Teaching and Learning in Medieval Europe
Essays in Honour of Gernot R. Wieland
Greti Dinkova-Bruun, Tristan Major (eds)
- Pages: 249 p.
- Size:178 x 254 mm
- Illustrations:4 b/w
- Language(s):English, Latin, Old English
- Publication Year:2017
- € 100,00 EXCL. VAT RETAIL PRICE
- ISBN: 978-2-503-56843-0
- € 100,00 EXCL. VAT RETAIL PRICE
- ISBN: 978-2-503-56844-7
The essays collected here honour the life-long contribution of Gernot Wieland in the fields of Anglo-Latin and Old English literatures.
“All in all, this is a timely volume that is of interest to a wide range of scholars.” (Sarah B. Lynch in Cerae, 4, 2017)
“Overall, Teaching and Learning in Medieval Europe offers many compelling new readings especially for specialists in manuscript studies of England, with several additional essays supplying tangents into other European traditions. As an homage to Wieland's career, the collection successfully conveys the extent of his scholastic legacy.” (Amanda Gerber, in The Medieval Review, 20.11.2018)
« Il ne fait aucun doute que ce volume constitue un riche et bel hommage à la contribution si importante que G. Wieland a apportée à l’étude des gloses, de l’enseignement et de la littérature dans le Moyen Âge latin. » (Jean Meyers, dans Le Moyen Âge, 126/2, 2020, p. 352)
Greti Dinkova-Bruun is a Fellow at the Pontifical Institute of Mediaeval Studies, Toronto. In 1999, she obtained her PhD at the Centre for Medieval Studies in Toronto and in 2001 received her LMS at PIMS. In addition to articles in many academic journals, she is the author of various critical editions and translations of medieval texts. In 2013, she published as a co-author a book on Robert Grossesteste’s colour theory, The Dimensions of Colour. She is the Editor in Chief for volume 10 of the Catalogus Translationum et Commentariorum (2014).
Tristan Major is an Assistant Professor of English Literature at Qatar University. In 2010 he obtained his PhD at the Centre for Medieval Studies at the University of Toronto and in 2011 was a Postdoctoral Fellow at the University of British Columbia. He has published on Anglo-Latin and Old English literature, specifically on biblical reception. His current research focuses on the letters of Ælfric of Eynsham and Anglo-Saxon hagiography.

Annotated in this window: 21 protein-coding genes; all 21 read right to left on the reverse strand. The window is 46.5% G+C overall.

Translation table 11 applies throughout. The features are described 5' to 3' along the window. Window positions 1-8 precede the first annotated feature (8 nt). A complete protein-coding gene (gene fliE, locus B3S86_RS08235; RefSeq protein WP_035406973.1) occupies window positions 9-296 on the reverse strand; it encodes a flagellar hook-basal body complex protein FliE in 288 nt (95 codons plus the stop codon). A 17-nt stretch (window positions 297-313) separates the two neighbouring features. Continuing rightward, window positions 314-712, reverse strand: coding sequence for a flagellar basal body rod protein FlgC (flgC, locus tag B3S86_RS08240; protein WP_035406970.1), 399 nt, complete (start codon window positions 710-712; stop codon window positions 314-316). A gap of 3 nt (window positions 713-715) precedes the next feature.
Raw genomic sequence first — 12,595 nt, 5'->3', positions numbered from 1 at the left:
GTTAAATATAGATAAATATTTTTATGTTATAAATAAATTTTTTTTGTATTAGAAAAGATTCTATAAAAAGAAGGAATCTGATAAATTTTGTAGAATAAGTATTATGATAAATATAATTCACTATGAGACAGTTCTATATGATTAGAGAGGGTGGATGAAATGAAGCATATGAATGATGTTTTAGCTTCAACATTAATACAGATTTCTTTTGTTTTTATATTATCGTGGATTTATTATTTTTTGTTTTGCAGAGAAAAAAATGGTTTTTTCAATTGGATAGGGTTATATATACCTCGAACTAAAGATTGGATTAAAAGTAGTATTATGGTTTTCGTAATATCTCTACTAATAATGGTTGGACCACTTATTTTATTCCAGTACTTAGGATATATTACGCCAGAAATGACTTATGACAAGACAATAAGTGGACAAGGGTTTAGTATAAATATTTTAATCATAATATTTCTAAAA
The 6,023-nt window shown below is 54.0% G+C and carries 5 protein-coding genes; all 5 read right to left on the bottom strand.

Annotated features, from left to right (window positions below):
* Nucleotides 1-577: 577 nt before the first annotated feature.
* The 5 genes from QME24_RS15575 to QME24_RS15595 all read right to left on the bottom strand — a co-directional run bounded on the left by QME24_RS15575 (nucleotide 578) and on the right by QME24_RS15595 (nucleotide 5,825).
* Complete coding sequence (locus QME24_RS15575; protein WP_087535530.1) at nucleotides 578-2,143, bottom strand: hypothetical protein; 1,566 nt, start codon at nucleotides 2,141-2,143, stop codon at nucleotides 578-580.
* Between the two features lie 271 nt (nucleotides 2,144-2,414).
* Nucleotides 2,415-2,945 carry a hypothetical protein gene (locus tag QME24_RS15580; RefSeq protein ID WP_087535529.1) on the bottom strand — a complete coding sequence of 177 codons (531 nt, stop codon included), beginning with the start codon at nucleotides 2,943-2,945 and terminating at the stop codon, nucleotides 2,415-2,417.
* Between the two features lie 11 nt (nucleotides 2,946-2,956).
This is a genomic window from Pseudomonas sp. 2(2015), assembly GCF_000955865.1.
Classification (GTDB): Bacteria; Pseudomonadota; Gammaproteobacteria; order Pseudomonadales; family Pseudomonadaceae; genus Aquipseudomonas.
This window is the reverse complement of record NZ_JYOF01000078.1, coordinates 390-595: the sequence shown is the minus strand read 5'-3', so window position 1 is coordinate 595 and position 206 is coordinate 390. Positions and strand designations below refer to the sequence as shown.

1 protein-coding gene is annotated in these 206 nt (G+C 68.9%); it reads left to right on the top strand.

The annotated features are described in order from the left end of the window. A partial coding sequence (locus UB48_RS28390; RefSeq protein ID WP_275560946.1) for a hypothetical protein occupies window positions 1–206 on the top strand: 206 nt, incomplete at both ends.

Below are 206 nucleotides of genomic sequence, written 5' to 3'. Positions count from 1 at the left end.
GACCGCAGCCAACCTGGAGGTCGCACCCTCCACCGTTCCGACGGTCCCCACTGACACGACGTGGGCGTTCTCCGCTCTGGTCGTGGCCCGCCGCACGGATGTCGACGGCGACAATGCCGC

Over the span of his career, Gernot R. Wieland has been actively engaged in the contribution and promotion of the study of medieval literature, particularly in Anglo-Latin and Old English. From his early work on glosses in Anglo-Saxon manuscripts, to his later editorial work for The Journal of Medieval Latin, Wieland has provided the field with diverse, diligent, and creative scholarship. The contributors of this volume pay tribute to the significance of Wieland’s teaching and learning in the literature of medieval Europe by presenting him with twelve essays on varied aspects of the subject.
The first section of the volume aims to honour Wieland’s contributions to the study of medieval glossing. It deals with the history of glossing from early medieval Latin literature to late Middle English grammatical texts, as well as the early interpretative history of Walter of Châtillon’s Alexandreis and Geoffrey of Monmouth’s Historia regum Britannie. The following section corresponds with Wieland’s interest in Anglo-Saxon literature, with essays on the bilingual letters of Ælfric of Eynsham, the poetry of Alcuin of York, and the Old English Hexateuch. The second half of the volume, which examines elements of Latin literature from the eleventh to the fourteenth century, is divided into two sections containing essays that well represent Wieland’s diverse philological and literary interests in medieval Latin. The third section of the volume on the texts and contexts of Latin literature presents essays on the books of Abbot Maiolus of Cluny, on scholastic virtues of good teaching, and on Walter Map’s Dissuasio Valerii. The final section on the texts and manuscripts of Latin literature provides editions of and commentaries on a Latin-Greek phrase-book, a treatise on the firmament of Genesis 1:6.
With these contributions, this volume honours the research interests of a great teacher and learner of the Middle Ages: Gernot Weiland.
MEDIEVAL GLOSSING TRADITIONS
Sinéad O’Sullivan, Text, Gloss and Tradition in the Early Medieval West: Expanding into a World of Learning
David Townsend, Passing over Queerness: Silence and Sexual Heterodoxy in Walter of Châtillon's Alexandreis
Siân Echard, Palimpsests of Place and Time in Geoffrey of Monmouth’s Historia regum Britannie
Lucia Kornexl, Qwerby knowyst...? – Tracing the Origin of “Signs” in Late Middle English Grammar Texts
Tristan Major, Ælfric of Eynsham and Self-Translation
Frans van Liere, The Old English Hexateuch Cotton Claudius B.IV and its Readers
Patrizia Lendinara, A Poem for All Seasons: “Alcuin's O vos, est aetas”
MEDIEVAL LATIN LITERATURE: TEXTS AND CONTEXTS
Scott G. Bruce, Clandestine Codices in the Captivity Narratives of Abbot Maiolus of Cluny
Alexander Andrée, The Virtues of a Medieval Teacher: ingenium and memoria in the Twelfth Century
Gregory Hays, The Dissuasio Valerii and its Commentators: Some Supplementary Notes
MEDIEVAL LATIN LITERATURE: TEXTS AND MANUSCRIPTS
Michael Herren, An Eleventh-Century Travel Phrase-Book in Demotic Greek
Greti Dinkova-Bruun, How do Waters Stay Above the Firmament?: British Library, MS Additional 62130 and its “De aquis supra firmamentum questio quedam”
Gernot R. Wieland: Bibliography, 1975-2016